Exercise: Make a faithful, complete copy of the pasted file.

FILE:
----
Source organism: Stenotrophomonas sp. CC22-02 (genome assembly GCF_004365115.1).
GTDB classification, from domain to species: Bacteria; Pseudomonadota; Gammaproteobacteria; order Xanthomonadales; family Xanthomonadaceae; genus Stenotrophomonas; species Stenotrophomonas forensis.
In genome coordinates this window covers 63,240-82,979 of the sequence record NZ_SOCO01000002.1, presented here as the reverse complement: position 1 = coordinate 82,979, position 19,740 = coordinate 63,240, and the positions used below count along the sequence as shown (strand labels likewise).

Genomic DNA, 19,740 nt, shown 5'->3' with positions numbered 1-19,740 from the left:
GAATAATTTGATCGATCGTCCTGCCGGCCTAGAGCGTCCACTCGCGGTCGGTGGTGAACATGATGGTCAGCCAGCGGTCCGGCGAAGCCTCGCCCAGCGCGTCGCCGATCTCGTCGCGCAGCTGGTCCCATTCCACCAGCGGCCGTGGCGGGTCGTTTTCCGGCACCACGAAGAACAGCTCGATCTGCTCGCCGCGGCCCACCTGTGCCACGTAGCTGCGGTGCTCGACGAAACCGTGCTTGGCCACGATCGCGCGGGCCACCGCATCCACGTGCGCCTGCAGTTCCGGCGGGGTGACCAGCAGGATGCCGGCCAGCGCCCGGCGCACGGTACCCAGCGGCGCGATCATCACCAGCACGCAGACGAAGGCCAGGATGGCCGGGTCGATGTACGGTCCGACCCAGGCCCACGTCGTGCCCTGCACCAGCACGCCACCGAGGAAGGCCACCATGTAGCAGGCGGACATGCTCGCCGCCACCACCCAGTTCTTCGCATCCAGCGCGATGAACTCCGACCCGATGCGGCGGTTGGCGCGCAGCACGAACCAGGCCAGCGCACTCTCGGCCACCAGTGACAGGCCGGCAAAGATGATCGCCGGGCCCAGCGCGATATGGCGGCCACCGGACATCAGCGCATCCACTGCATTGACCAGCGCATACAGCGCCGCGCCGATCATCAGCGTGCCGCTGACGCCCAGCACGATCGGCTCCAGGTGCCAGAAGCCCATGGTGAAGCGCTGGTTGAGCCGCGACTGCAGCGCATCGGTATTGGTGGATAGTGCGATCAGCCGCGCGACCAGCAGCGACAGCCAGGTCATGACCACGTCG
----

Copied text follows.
Source organism: Stenotrophomonas sp. CC22-02 (genome assembly GCF_004365115.1).
GTDB classification, from domain to species: Bacteria; Pseudomonadota; Gammaproteobacteria; order Xanthomonadales; family Xanthomonadaceae; genus Stenotrophomonas; species Stenotrophomonas forensis.
In genome coordinates this window covers 63,240-82,979 of the sequence record NZ_SOCO01000002.1, presented here as the reverse complement: position 1 = coordinate 82,979, position 19,740 = coordinate 63,240, and the positions used below count along the sequence as shown (strand labels likewise).

Genomic DNA, 19,740 nt, shown 5'->3' with positions numbered 1-19,740 from the left:
GAATAATTTGATCGATCGTCCTGCCGGCCTAGAGCGTCCACTCGCGGTCGGTGGTGAACATGATGGTCAGCCAGCGGTCCGGCGAAGCCTCGCCCAGCGCGTCGCCGATCTCGTCGCGCAGCTGGTCCCATTCCACCAGCGGCCGTGGCGGGTCGTTTTCCGGCACCACGAAGAACAGCTCGATCTGCTCGCCGCGGCCCACCTGTGCCACGTAGCTGCGGTGCTCGACGAAACCGTGCTTGGCCACGATCGCGCGGGCCACCGCATCCACGTGCGCCTGCAGTTCCGGCGGGGTGACCAGCAGGATGCCGGCCAGCGCCCGGCGCACGGTACCCAGCGGCGCGATCATCACCAGCACGCAGACGAAGGCCAGGATGGCCGGGTCGATGTACGGTCCGACCCAGGCCCACGTCGTGCCCTGCACCAGCACGCCACCGAGGAAGGCCACCATGTAGCAGGCGGACATGCTCGCCGCCACCACCCAGTTCTTCGCATCCAGCGCGATGAACTCCGACCCGATGCGGCGGTTGGCGCGCAGCACGAACCAGGCCAGCGCACTCTCGGCCACCAGTGACAGGCCGGCAAAGATGATCGCCGGGCCCAGCGCGATATGGCGGCCACCGGACATCAGCGCATCCACTGCATTGACCAGCGCATACAGCGCCGCGCCGATCATCAGCGTGCCGCTGACGCCCAGCACGATCGGCTCCAGGTGCCAGAAGCCCATGGTGAAGCGCTGGTTGAGCCGCGACTGCAGCGCATCGGTATTGGTGGATAGTGCGATCAGCCGCGCGACCAGCAGCGACAGCCAGGTCATGACCACGTCG